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Hardship: IMF Suggests Way Out Of Food Crisis In Nigeria



The international money lender said this in its End-of-Mission statement issued after the completion of the IMF Staff 2024 Article IV Mission to Nigeria, a copy of which was obtained by journalists in Abuja on Tuesday.

The International Monetary Fund (IMF) has called for quick action to remedy food insecurity in Nigeria, stressing that addressing food insecurity in the country should be an immediate priority for the President Bola Tinubu-led Nigerian government.
The international money lender said this in its End-of-Mission statement issued after the completion of the IMF Staff 2024 Article IV Mission to Nigeria, a copy of which was obtained by journalists in Abuja on Tuesday.
The end-of-mission statement includes statements by IMF staff teams that convey preliminary findings after a visit to a country.
The IMF said that the Tinubu government inherited a difficult economic situation marked by low growth, low revenue collection, accelerating inflation, and external imbalances built up over the years.
The News Agency of Nigeria quoted the IMF as saying that “Addressing food insecurity is the immediate priority. The recent approval of a well-targeted and effective social protection system is an important step towards addressing food insecurity in Nigeria and its implementation will be crucial.”
The Fund said that the decision by the Monetary Policy Committee to further tighten monetary policy would help contain inflation and pressures on the naira.
According to the statement, an IMF team, led by Axel Schimmelpfennig, IMF mission chief for Nigeria, visited Lagos and Abuja from February 12 to February 23, 2024, to hold discussions for the 2024 Article IV Consultations with Nigeria.
The IMF said the team met with the Minister of Finance and Coordinating Minister of the Economy of Nigeria, Wale Edun, and the Governor of the Central Bank of Nigeria, Olayemi Cardoso.
Others were senior government and CBN officials, the Ministries of Agriculture and Environment, as well as representatives from sub-nationals, the private sector and civil society organisations.
The statement further noted that at the end of the visit, Mr Schimmelpfennig said that “Nigeria’s economic outlook is challenging. Economic growth strengthened in the fourth quarter, with gross domestic product growth reaching 2.8 per cent in 2023. This falls slightly short of population growth dynamics.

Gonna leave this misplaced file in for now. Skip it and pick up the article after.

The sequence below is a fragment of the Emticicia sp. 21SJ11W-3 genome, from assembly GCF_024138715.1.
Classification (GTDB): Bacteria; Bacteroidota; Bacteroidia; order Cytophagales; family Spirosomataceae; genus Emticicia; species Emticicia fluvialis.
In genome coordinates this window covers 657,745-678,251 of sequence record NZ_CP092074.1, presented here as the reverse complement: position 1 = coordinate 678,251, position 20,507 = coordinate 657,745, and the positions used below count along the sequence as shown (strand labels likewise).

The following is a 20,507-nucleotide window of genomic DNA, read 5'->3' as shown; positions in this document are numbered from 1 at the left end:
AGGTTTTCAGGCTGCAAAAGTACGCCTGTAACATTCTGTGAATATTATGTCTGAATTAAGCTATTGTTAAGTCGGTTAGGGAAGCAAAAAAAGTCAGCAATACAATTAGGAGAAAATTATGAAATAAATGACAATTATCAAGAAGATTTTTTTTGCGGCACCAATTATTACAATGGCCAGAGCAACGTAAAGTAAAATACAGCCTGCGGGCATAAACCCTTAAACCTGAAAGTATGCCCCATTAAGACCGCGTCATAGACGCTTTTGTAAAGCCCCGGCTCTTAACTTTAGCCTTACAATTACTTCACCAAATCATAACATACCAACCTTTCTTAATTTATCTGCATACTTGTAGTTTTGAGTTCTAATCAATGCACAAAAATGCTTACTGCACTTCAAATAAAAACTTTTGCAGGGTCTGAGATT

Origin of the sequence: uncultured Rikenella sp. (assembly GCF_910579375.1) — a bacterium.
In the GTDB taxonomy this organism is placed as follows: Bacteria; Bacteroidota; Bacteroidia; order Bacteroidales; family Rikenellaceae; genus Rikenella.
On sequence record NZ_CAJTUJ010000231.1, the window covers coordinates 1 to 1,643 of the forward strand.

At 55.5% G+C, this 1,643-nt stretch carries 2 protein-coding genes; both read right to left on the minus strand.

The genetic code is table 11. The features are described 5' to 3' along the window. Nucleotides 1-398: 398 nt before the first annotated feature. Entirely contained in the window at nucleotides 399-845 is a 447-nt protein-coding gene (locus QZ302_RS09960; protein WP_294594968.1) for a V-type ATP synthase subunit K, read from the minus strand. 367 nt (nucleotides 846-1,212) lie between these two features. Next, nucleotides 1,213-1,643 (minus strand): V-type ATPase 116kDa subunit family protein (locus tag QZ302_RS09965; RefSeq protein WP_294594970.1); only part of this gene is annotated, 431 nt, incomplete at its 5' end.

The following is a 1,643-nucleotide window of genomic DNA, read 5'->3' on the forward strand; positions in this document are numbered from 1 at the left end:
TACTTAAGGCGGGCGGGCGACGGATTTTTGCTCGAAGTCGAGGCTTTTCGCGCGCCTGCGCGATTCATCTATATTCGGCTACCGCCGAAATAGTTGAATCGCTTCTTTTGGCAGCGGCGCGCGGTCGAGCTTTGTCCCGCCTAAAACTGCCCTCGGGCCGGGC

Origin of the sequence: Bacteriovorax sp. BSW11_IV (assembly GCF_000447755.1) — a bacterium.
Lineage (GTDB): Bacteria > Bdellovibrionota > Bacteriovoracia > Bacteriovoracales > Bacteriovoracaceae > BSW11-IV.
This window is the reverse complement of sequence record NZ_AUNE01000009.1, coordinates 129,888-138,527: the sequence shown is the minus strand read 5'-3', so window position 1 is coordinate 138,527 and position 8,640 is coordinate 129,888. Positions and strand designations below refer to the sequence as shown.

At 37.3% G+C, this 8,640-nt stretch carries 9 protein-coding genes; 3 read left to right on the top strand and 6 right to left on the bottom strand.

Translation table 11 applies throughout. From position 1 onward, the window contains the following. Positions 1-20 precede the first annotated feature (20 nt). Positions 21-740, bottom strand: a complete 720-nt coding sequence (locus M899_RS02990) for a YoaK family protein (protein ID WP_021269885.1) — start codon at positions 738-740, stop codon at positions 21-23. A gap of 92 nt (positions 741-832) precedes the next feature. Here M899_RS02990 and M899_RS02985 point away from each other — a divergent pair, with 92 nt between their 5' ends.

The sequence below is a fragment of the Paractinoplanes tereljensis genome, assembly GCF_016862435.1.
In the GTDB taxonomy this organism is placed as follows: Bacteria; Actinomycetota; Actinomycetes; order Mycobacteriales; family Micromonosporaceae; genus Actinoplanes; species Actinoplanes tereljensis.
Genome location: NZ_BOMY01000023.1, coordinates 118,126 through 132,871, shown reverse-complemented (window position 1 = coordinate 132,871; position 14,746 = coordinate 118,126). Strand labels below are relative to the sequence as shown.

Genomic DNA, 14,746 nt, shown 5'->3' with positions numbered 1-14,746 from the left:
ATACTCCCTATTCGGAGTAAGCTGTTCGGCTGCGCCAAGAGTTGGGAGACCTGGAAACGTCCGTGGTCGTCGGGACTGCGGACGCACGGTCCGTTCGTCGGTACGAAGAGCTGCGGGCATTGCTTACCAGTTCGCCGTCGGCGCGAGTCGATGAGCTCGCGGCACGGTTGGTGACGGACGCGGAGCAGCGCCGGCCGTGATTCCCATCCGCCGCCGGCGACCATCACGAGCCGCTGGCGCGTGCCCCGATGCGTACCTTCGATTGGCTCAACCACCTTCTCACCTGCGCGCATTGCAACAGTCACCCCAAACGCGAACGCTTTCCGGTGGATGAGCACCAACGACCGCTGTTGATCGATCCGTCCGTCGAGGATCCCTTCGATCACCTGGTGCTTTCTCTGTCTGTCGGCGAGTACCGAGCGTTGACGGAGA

”Improved oil production and an expected better harvest in the second half of the year are positive for 2024 GDP growth, which is projected to reach 3.2 per cent, although high inflation, naira weakness, and policy tightening will provide headwinds.
“With about eight percent of Nigerians deemed food insecure, addressing rising food insecurity is the immediate policy priority. In this regard, staff welcomed the authorities’ approval of an effective and well-targeted social protection system.
“The team also welcomed the government’s release of grains, seeds, and fertiliser, as well as Nigeria’s introduction of dry-season farming.”
Schimmelpfennig said that the recent improvements in revenue collection and oil production were encouraging.
According to Schimmelpfennig, Nigeria’s low revenue mobilisation constrains the government’s ability to respond to shocks and to promote long-term development.
Schimmelpfennig said that “Non-oil revenue collection improved by 0.8 per cent of GDP in 2023, helped by naira depreciation. Oil production reached 1.65 million barrels per day in January as a result of enhanced security.”
Schimmelpfennig added that the capping of fuel pump prices and electricity tariffs below cost recovery could have a fiscal cost of up to three per cent of GDP in 2024.
He said that the recently approved targeted social safety net programme that will provide cash transfers to vulnerable households needed to be fully implemented.
According to him, ”This is before the government can address costly implicit fuel and electricity subsidies in a manner that will ensure low-income households are protected.
“The team welcomed the MPC’s decision to further tighten monetary policy. The MPC increased the policy rate by 400 basis points to 22.75 per cent for a total tightening of 1,025 basis points from May 2022.
“This decision should help contain inflation, which reached 29.9 per cent year-on-year in January 2024, and pressures on the naira.”

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